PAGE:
Menu items will include dishes like falafel, veggie burgers and spanakopita. There will also be a value menu and kids items, like ants on a log — a childhood favorite of celery sticks filled with peanut butter and topped with raisin "ants" — which will only set parents back one dollar.
Photo by Jonathan Welch
The business will operate just like any other drive-through, says Diamantis — everything will be fast and affordable. But, unlike most drive-throughs, an abundance of house-made vegetarian options, as well as vegan, gluten-free and raw items will be available. None of it, Diamantis emphasizes, will be needlessly complicated. "I don't want to make vegetarian food new, or reinvent the wheel," she says. "I want it to be very accessible. We're not trying to bring other people over to a way of thought or a lifestyle, so much as to just say that we understand that people are in a rush and they don't want to eat McDonald's. This is food that people are familiar with."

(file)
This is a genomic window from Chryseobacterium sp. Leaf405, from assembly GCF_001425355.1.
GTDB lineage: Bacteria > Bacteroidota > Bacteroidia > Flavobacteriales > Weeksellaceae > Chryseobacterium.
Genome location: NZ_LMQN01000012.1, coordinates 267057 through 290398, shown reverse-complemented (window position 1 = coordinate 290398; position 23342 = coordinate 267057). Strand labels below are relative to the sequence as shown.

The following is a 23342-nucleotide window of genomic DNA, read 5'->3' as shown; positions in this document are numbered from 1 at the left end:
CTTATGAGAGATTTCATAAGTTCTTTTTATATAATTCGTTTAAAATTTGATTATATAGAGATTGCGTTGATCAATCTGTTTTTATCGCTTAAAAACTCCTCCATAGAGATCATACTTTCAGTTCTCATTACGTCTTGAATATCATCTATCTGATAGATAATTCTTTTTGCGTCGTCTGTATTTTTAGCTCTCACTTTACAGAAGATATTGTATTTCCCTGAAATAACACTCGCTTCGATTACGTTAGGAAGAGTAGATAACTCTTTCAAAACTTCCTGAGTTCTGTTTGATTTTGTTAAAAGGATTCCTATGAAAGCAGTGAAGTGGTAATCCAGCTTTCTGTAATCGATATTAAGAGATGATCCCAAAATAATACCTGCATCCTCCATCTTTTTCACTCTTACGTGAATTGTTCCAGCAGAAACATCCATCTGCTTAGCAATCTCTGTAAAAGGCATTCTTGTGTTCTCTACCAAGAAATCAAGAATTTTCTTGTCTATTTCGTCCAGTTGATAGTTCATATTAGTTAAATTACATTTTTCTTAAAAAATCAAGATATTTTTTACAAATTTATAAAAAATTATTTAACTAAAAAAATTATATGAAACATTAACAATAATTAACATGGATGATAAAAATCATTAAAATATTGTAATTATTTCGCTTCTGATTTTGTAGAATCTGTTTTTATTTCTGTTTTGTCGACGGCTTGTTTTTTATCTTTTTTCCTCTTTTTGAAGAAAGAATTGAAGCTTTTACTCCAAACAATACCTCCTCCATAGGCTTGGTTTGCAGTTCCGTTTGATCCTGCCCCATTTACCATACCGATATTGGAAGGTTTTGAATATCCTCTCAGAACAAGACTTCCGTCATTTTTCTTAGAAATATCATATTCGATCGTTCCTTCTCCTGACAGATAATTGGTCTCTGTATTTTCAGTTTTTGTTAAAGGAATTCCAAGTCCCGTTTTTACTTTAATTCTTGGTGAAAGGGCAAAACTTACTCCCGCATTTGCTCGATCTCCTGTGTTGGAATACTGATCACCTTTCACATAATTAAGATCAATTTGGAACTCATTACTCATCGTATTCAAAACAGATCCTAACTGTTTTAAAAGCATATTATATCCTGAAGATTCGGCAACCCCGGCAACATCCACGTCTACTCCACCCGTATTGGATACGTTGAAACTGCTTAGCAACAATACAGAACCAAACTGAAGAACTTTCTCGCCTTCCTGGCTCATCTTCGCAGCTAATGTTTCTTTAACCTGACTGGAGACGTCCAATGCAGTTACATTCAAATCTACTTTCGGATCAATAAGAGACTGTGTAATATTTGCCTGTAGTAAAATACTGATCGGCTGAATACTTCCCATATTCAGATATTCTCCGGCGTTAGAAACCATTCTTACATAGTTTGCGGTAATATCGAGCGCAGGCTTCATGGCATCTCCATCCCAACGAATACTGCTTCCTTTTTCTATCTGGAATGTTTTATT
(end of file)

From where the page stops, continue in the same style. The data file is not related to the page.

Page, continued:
The duo is planning on franchising the idea, says Diamantis. So, once it's nailed down, the menu will not change and all items will be made to a specific recipe, eliminating the inconsistency problem that plagues some restaurants.
The restaurant will likely open in early March, says Diamantis. The couple is still discussing business hours — if there is demand for late-night food, says Diamantis, VegHeads will serve that need. For now, VegHeads hours are planned as 10 a.m. until 10 p.m., Monday through Saturday.
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